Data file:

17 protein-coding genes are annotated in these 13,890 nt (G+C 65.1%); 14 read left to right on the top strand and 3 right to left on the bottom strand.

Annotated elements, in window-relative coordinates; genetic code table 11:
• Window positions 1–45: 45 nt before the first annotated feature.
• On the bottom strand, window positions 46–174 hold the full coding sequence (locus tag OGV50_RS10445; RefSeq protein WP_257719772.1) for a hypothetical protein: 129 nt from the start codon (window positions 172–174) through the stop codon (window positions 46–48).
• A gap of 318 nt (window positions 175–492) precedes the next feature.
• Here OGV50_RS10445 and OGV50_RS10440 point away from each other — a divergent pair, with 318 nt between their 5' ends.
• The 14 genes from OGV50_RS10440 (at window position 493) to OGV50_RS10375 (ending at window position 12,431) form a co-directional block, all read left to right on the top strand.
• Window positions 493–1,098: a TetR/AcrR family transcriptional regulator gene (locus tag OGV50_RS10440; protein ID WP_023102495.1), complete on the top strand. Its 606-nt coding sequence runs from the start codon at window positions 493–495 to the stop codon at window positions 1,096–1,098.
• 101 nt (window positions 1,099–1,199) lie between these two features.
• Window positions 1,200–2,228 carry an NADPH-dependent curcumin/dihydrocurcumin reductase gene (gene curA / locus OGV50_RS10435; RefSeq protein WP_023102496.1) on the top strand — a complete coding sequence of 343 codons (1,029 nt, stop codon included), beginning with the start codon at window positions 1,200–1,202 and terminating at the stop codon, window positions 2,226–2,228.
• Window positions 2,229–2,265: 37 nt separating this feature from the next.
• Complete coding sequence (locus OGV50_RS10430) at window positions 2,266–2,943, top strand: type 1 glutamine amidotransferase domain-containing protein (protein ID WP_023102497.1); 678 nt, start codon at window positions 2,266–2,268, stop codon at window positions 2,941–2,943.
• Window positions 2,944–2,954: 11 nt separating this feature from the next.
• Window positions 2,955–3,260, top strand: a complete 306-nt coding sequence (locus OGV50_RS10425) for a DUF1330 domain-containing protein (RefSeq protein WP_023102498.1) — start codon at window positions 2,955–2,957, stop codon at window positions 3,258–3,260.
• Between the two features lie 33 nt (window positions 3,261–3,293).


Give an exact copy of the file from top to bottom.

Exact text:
17 protein-coding genes are annotated in these 13,890 nt (G+C 65.1%); 14 read left to right on the top strand and 3 right to left on the bottom strand.

Annotated elements, in window-relative coordinates; genetic code table 11:
• Window positions 1–45: 45 nt before the first annotated feature.
• On the bottom strand, window positions 46–174 hold the full coding sequence (locus tag OGV50_RS10445; RefSeq protein WP_257719772.1) for a hypothetical protein: 129 nt from the start codon (window positions 172–174) through the stop codon (window positions 46–48).
• A gap of 318 nt (window positions 175–492) precedes the next feature.
• Here OGV50_RS10445 and OGV50_RS10440 point away from each other — a divergent pair, with 318 nt between their 5' ends.
• The 14 genes from OGV50_RS10440 (at window position 493) to OGV50_RS10375 (ending at window position 12,431) form a co-directional block, all read left to right on the top strand.
• Window positions 493–1,098: a TetR/AcrR family transcriptional regulator gene (locus tag OGV50_RS10440; protein ID WP_023102495.1), complete on the top strand. Its 606-nt coding sequence runs from the start codon at window positions 493–495 to the stop codon at window positions 1,096–1,098.
• 101 nt (window positions 1,099–1,199) lie between these two features.
• Window positions 1,200–2,228 carry an NADPH-dependent curcumin/dihydrocurcumin reductase gene (gene curA / locus OGV50_RS10435; RefSeq protein WP_023102496.1) on the top strand — a complete coding sequence of 343 codons (1,029 nt, stop codon included), beginning with the start codon at window positions 1,200–1,202 and terminating at the stop codon, window positions 2,226–2,228.
• Window positions 2,229–2,265: 37 nt separating this feature from the next.
• Complete coding sequence (locus OGV50_RS10430) at window positions 2,266–2,943, top strand: type 1 glutamine amidotransferase domain-containing protein (protein ID WP_023102497.1); 678 nt, start codon at window positions 2,266–2,268, stop codon at window positions 2,941–2,943.
• Window positions 2,944–2,954: 11 nt separating this feature from the next.
• Window positions 2,955–3,260, top strand: a complete 306-nt coding sequence (locus OGV50_RS10425) for a DUF1330 domain-containing protein (RefSeq protein WP_023102498.1) — start codon at window positions 2,955–2,957, stop codon at window positions 3,258–3,260.
• Between the two features lie 33 nt (window positions 3,261–3,293).